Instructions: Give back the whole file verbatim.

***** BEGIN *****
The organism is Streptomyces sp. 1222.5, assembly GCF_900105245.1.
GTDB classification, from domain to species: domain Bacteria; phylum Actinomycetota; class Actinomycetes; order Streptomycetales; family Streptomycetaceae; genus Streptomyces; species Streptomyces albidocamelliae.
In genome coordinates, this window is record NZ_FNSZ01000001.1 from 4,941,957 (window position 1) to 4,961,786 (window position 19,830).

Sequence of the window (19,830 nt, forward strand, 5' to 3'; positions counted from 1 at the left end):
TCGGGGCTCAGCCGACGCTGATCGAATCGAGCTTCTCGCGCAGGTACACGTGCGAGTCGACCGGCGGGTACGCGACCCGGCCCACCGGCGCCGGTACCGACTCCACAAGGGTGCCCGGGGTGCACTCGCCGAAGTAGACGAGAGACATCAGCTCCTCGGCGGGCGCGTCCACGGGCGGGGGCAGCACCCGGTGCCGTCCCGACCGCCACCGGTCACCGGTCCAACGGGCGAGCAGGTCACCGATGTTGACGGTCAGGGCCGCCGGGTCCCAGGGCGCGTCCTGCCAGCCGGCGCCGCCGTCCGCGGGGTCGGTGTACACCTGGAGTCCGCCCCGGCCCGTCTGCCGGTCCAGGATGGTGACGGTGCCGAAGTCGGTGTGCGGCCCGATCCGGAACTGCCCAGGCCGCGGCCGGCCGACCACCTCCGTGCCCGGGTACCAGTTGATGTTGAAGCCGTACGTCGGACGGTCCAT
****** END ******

The organism is Streptomyces sp. 1222.5, assembly GCF_900105245.1.
GTDB classification, from domain to species: domain Bacteria; phylum Actinomycetota; class Actinomycetes; order Streptomycetales; family Streptomycetaceae; genus Streptomyces; species Streptomyces albidocamelliae.
In genome coordinates, this window is record NZ_FNSZ01000001.1 from 4,941,957 (window position 1) to 4,961,786 (window position 19,830).

Sequence of the window (19,830 nt, forward strand, 5' to 3'; positions counted from 1 at the left end):
TCGGGGCTCAGCCGACGCTGATCGAATCGAGCTTCTCGCGCAGGTACACGTGCGAGTCGACCGGCGGGTACGCGACCCGGCCCACCGGCGCCGGTACCGACTCCACAAGGGTGCCCGGGGTGCACTCGCCGAAGTAGACGAGAGACATCAGCTCCTCGGCGGGCGCGTCCACGGGCGGGGGCAGCACCCGGTGCCGTCCCGACCGCCACCGGTCACCGGTCCAACGGGCGAGCAGGTCACCGATGTTGACGGTCAGGGCCGCCGGGTCCCAGGGCGCGTCCTGCCAGCCGGCGCCGCCGTCCGCGGGGTCGGTGTACACCTGGAGTCCGCCCCGGCCCGTCTGCCGGTCCAGGATGGTGACGGTGCCGAAGTCGGTGTGCGGCCCGATCCGGAACTGCCCAGGCCGCGGCCGGCCGACCACCTCCGTGCCCGGGTACCAGTTGATGTTGAAGCCGTACGTCGGACGGTCCAT